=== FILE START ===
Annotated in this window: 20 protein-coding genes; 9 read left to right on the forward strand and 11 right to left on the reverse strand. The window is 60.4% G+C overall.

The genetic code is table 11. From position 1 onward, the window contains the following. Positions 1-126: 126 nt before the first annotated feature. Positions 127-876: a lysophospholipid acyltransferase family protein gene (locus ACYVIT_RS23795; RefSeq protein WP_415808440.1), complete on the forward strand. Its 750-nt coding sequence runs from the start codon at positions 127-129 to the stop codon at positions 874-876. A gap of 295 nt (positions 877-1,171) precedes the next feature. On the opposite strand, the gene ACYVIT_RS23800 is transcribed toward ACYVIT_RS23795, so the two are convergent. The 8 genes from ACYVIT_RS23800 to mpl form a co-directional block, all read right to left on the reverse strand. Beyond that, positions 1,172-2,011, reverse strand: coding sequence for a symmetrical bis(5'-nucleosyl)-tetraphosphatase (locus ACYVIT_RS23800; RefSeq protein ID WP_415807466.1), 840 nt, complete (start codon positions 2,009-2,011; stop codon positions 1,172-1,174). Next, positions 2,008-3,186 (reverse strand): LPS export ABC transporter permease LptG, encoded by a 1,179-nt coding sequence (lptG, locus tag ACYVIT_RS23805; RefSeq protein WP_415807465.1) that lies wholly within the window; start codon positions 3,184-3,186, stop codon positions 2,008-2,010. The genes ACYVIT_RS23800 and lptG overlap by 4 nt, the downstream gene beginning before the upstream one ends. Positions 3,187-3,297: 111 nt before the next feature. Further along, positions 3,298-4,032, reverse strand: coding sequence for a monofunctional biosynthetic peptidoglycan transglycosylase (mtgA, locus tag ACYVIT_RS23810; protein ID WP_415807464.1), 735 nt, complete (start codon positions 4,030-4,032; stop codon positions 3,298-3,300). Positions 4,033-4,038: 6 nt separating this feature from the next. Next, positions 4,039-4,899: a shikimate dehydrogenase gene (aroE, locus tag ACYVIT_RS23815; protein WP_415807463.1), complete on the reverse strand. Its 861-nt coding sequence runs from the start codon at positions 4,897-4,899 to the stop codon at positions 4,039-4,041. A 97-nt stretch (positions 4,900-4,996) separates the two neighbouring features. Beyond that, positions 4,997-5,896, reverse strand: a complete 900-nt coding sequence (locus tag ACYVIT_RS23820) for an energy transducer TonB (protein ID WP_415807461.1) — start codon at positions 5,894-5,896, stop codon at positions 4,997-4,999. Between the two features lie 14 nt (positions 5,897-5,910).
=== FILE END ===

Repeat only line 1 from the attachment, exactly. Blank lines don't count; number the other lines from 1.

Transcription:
Annotated in this window: 20 protein-coding genes; 9 read left to right on the forward strand and 11 right to left on the reverse strand. The window is 60.4% G+C overall.